Epicor Partners with Jitterbit to Facilitate Data Processing
Jitterbit and Epicor Software Corp. have partnered to enable Epicor customers to connect any system or application to Epicor software.
Jitterbit, an API transformation company, and Epicor Software Corp., a provider of industry-specific enterprise software, have partnered to enable Epicor customers to connect any system or application to Epicor manufacturing and distribution solutions.
Jitterbit’s Enterprise Platform as a Service (PaaS) is a cloud-based API integration platform that enables customers to integrate cloud-based and on-site applications, and provides access to these systems through reusable APIs. Epicor will use Jitterbit to simplify the management of integrations between customer applications and its software. Epicor looks to Jitterbit to deliver integration to customers while maintaining cloud speed and open connectivity.
“In the cloud, it’s not about individual products anymore, but rather about value added business services that cross historical application boundaries and tap into a very broad set of data,” says Thierry Bonfante, vice president of global product management at Epicor. “That’s why Epicor has partnered with Jitterbit to provide our customers with a mechanism to integrate the Epicor cloud with the rest of their IT assets.”
Andrew Leigh, vice president of alliances at Jitterbit, says, “Epicor has become a bellwether for manufacturing and service organizations that want to use software to become more competitive, and we’re thrilled to welcome it into our partner network. Our integration and API platform gives Epicor the ability to rapidly connect its solutions to on-site and cloud systems.”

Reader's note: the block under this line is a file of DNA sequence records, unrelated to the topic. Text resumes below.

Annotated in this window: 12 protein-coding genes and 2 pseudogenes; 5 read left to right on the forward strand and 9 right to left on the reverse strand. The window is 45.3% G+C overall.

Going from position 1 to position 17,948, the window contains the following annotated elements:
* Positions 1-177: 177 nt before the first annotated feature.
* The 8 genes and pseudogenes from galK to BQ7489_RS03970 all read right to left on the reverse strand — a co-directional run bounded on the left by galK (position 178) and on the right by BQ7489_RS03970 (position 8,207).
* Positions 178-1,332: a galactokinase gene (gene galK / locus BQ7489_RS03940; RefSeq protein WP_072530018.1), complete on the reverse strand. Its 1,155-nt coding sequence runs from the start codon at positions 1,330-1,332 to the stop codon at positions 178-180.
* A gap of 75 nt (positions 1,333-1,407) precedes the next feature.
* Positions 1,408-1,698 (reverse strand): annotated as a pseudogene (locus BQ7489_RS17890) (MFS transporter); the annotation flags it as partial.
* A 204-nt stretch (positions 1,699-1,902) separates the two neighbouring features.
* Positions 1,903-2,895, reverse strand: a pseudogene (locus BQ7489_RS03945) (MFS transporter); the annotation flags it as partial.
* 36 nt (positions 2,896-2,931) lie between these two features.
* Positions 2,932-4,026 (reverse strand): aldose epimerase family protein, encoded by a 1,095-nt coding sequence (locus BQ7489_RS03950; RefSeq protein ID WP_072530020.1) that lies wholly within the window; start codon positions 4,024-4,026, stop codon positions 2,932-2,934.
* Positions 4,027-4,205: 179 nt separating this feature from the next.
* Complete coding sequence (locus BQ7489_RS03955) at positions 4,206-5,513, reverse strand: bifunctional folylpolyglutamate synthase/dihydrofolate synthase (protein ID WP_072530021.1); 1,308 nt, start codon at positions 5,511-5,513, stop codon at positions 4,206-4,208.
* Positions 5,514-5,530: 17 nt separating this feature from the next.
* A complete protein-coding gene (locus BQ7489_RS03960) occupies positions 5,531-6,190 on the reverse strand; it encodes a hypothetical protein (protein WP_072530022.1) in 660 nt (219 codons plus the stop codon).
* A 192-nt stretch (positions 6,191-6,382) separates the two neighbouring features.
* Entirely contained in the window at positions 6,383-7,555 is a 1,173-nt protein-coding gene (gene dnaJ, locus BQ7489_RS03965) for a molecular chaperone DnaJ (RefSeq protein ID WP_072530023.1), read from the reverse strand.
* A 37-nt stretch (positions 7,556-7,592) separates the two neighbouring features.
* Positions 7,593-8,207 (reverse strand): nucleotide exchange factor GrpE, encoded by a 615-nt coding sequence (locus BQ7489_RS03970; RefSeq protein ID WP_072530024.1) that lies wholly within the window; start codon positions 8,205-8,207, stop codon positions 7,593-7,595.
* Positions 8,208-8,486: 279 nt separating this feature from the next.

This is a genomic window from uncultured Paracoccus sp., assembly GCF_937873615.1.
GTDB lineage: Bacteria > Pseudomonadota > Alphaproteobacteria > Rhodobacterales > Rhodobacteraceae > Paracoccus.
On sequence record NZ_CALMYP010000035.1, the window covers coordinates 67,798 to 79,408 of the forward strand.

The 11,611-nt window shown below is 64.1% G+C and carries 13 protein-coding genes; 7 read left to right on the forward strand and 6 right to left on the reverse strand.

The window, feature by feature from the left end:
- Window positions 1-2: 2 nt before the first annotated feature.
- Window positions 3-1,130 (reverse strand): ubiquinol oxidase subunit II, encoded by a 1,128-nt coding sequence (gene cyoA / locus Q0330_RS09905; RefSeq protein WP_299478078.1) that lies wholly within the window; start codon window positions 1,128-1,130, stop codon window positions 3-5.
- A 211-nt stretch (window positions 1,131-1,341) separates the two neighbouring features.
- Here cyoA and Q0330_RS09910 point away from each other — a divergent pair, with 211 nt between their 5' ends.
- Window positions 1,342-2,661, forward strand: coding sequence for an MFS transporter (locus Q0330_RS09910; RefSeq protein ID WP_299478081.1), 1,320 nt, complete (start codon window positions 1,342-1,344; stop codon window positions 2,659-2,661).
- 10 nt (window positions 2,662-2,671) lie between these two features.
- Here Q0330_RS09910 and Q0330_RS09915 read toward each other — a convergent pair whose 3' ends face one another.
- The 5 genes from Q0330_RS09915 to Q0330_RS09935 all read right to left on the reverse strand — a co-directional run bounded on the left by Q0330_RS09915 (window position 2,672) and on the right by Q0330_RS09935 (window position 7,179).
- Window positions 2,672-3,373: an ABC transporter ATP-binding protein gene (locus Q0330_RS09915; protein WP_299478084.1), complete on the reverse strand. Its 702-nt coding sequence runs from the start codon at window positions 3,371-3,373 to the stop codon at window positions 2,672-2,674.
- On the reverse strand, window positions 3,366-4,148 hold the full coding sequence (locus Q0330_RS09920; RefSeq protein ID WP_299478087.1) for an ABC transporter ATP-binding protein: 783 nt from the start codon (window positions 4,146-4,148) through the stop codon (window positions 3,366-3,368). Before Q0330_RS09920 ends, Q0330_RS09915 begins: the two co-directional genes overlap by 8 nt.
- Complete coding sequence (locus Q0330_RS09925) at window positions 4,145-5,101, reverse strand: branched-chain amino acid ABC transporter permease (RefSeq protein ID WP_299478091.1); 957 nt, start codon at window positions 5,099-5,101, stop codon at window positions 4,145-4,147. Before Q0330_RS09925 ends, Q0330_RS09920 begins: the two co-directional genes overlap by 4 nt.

An introduction to the standards, decision-making, training, cybersecurity, sensors, machine monitoring and cloud computing that make up the IIoT.
A panel discussion at the recent Top Shops Conference focused on various points of view regarding the value of connecting machine tools to a network for monitoring performance and recording results. Because machine monitoring helps a shop make better decisions about manufacturing processes, it is a good example of data-driven manufacturing in action.
A manufacturer that is distinctive for its attention to in-cycle machining productivity describes its efforts to obtain efficiency improvements outside of the machining cycle. The shop’s primary tool is a simple, daily, graphical recap that illustrates when each machine tool was and was not making parts.